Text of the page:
Help with trig identities

1. Feb 18, 2015

Marcus27

1. The problem statement, all variables and given/known data
Show that (sin^4 x + (sin^2 x * cos^2 x)) / (cos^2 x - 1) == -1
2. Relevant equations
Sin^2 x + cos^2 x == 1

3. The attempt at a solution
(sin ^4 x + (sin^2 x * cos^2 x)) / (cos^2 x - 1)
= ((sin^2 x)(sin^2 x) + (sin^2 x * cos^2 x)) / (cos^2 x - 1)
=((sin^2 x)(1 - cos^2 x) + (sin^2x * cos^2 x)) / (cos^2 x -1 )
= (sin^2 x - (sin^2 x * cos^2 x) + (sin^2 x * cos^2 x)) / (cos^2 x - 1 )
= (sin^2 x) / (cos^2 x - 1 )
= (1 - cos^2 x ) / (cos^2 x -1)
= -1

I think this is correct, but when I looked up the answer in the back of the textbook it showed completely different working using different substitutions. Did I make any mistakes? or are there two or more solutions to this problem?, if this is the case would I be marked down in an exam for using this method?.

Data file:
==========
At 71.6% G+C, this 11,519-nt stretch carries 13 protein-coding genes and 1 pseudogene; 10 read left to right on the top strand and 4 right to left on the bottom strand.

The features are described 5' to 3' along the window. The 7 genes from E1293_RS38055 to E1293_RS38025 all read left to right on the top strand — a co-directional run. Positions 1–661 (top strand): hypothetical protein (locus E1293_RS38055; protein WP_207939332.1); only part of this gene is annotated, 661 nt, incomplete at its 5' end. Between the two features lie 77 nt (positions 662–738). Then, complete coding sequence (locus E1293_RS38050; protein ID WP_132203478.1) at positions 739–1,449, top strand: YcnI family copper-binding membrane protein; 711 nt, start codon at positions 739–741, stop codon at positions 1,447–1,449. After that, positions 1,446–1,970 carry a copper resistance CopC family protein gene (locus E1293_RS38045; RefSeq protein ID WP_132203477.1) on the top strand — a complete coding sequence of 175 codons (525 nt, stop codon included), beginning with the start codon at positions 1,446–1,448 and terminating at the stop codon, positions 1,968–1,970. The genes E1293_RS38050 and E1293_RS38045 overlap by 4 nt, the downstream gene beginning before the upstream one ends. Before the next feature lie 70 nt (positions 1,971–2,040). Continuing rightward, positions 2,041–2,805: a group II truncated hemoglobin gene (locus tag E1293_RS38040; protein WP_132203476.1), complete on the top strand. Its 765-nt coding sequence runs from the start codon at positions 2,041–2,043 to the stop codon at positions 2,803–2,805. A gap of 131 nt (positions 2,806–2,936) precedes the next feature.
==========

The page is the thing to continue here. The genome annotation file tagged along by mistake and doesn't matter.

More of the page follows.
2. Feb 18, 2015

SteamKing

Staff Emeritus
In working trig identity problems, there may be more than one valid substitution which can be used to obtain a simplification, especially with complicated or lengthy expressions.

If this were an exam exercise, no, you should not be penalized for using a valid method of simplification, even if it differs from a method preferred by the instructor.

3. Feb 18, 2015

Marcus27

Thanks, that puts my mind at ease.

4. Feb 22, 2015

HallsofIvy

Staff Emeritus
I, for example, would, seeing that "$sin^4(x)$" change everything else to "sin(x)".
Since $cos^2(x)= 1- sin^2(x)$, the numerator is $sin^4(x)+ sin^2(x)(1- sin^2(x))= sin^4()+ sin^2(x)- sin^4(x)= sin^2(x)$. Is that what your text book does?